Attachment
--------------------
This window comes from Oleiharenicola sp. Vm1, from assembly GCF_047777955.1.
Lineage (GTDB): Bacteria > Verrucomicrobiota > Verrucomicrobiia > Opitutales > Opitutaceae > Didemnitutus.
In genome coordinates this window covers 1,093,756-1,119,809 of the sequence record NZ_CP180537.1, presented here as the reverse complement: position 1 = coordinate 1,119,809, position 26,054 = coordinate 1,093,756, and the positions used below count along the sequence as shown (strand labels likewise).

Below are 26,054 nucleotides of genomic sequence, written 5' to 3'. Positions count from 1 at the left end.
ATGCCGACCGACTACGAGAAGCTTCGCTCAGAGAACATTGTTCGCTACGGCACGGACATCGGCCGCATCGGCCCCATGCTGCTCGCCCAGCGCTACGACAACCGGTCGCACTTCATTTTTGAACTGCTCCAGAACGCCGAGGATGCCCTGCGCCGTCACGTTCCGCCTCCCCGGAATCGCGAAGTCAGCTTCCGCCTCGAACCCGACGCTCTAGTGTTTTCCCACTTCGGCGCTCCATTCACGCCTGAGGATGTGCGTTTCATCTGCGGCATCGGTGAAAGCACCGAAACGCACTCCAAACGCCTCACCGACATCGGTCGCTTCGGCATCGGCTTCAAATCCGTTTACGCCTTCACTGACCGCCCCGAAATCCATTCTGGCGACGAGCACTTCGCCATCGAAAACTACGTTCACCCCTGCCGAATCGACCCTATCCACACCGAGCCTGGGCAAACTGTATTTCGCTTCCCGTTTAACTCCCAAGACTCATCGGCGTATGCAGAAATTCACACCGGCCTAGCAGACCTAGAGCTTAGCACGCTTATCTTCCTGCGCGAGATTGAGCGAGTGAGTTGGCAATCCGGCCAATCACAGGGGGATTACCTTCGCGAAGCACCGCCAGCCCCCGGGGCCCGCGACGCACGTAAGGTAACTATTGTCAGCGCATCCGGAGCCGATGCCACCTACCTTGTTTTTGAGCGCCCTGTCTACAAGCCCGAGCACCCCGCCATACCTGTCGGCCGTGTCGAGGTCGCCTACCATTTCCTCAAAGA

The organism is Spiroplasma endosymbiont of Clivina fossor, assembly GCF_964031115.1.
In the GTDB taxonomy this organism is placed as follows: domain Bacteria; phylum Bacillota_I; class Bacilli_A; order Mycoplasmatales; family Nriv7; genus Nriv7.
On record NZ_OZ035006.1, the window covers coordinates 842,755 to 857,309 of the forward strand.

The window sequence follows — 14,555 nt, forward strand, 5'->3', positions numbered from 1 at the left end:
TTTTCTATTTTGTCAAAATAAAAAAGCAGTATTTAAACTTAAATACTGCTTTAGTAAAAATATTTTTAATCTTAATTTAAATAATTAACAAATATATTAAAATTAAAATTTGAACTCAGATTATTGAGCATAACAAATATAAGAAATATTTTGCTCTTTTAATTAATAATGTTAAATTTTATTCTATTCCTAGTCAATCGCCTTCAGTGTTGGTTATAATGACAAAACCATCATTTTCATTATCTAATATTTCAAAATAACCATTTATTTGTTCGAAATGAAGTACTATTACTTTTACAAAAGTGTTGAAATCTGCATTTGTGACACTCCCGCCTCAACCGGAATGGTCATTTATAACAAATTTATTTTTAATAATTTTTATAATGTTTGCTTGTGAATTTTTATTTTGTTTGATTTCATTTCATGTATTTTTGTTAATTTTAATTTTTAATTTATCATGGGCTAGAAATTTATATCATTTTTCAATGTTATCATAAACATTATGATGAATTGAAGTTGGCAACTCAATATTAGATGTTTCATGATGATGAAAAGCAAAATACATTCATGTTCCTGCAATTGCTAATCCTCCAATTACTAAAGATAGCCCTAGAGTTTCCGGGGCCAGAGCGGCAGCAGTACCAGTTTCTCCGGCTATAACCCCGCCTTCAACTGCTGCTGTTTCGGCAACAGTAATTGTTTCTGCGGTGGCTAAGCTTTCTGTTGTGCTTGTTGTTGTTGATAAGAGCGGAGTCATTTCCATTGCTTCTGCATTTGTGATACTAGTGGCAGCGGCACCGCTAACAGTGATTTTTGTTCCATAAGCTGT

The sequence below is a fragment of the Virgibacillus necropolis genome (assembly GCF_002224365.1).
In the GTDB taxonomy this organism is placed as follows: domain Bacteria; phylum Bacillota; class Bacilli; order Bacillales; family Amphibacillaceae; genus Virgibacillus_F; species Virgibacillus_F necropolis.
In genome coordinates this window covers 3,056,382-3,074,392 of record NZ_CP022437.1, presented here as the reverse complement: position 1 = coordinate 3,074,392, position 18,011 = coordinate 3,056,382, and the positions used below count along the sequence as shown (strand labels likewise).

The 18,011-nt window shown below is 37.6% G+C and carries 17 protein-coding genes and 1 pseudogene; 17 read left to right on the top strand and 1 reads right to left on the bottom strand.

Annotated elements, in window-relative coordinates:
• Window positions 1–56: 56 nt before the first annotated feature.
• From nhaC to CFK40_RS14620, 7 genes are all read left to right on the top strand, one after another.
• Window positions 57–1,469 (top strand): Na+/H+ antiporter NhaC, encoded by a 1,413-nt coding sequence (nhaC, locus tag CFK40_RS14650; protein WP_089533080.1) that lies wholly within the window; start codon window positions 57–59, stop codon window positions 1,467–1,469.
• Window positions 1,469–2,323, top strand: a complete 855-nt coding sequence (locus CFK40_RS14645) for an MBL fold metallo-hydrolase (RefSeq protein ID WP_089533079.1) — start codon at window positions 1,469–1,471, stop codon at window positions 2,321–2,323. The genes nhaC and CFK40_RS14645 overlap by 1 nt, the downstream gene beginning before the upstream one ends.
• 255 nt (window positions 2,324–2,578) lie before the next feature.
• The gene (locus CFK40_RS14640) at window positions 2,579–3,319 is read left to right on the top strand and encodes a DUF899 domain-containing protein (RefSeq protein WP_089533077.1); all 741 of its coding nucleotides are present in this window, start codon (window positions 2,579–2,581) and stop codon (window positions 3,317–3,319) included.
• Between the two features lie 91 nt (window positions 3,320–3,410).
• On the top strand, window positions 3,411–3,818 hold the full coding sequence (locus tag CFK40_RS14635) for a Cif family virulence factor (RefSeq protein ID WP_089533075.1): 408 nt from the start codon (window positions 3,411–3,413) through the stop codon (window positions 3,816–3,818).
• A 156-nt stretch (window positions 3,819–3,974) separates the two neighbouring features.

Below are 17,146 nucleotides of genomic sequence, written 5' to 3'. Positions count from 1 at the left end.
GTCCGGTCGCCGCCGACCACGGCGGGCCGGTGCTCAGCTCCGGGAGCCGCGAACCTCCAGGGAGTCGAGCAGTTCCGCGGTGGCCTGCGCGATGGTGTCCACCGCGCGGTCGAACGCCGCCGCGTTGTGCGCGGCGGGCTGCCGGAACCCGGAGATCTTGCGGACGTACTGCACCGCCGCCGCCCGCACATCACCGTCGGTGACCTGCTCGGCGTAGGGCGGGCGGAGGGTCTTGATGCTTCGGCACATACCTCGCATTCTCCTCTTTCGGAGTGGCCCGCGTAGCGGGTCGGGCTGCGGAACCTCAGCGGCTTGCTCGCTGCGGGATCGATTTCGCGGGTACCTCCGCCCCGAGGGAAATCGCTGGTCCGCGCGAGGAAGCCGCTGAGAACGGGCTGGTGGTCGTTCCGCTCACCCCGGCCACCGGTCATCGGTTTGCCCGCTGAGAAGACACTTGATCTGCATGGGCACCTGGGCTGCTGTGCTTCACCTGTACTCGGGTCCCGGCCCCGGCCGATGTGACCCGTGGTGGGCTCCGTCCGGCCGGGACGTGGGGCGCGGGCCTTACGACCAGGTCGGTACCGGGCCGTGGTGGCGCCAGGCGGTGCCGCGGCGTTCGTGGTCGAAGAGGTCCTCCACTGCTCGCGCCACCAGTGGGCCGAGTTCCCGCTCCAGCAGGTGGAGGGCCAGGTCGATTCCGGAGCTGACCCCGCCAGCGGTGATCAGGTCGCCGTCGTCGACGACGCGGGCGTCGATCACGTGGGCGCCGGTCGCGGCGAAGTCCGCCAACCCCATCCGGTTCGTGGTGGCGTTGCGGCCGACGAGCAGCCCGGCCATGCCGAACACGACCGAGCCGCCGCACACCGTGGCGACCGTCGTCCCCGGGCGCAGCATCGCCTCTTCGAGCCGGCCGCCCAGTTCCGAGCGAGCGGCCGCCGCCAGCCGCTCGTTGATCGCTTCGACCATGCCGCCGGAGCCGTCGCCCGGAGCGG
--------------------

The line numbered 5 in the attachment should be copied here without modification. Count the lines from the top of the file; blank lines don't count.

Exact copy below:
ATGCCGACCGACTACGAGAAGCTTCGCTCAGAGAACATTGTTCGCTACGGCACGGACATCGGCCGCATCGGCCCCATGCTGCTCGCCCAGCGCTACGACAACCGGTCGCACTTCATTTTTGAACTGCTCCAGAACGCCGAGGATGCCCTGCGCCGTCACGTTCCGCCTCCCCGGAATCGCGAAGTCAGCTTCCGCCTCGAACCCGACGCTCTAGTGTTTTCCCACTTCGGCGCTCCATTCACGCCTGAGGATGTGCGTTTCATCTGCGGCATCGGTGAAAGCACCGAAACGCACTCCAAACGCCTCACCGACATCGGTCGCTTCGGCATCGGCTTCAAATCCGTTTACGCCTTCACTGACCGCCCCGAAATCCATTCTGGCGACGAGCACTTCGCCATCGAAAACTACGTTCACCCCTGCCGAATCGACCCTATCCACACCGAGCCTGGGCAAACTGTATTTCGCTTCCCGTTTAACTCCCAAGACTCATCGGCGTATGCAGAAATTCACACCGGCCTAGCAGACCTAGAGCTTAGCACGCTTATCTTCCTGCGCGAGATTGAGCGAGTGAGTTGGCAATCCGGCCAATCACAGGGGGATTACCTTCGCGAAGCACCGCCAGCCCCCGGGGCCCGCGACGCACGTAAGGTAACTATTGTCAGCGCATCCGGAGCCGATGCCACCTACCTTGTTTTTGAGCGCCCTGTCTACAAGCCCGAGCACCCCGCCATACCTGTCGGCCGTGTCGAGGTCGCCTACCATTTCCTCAAAGA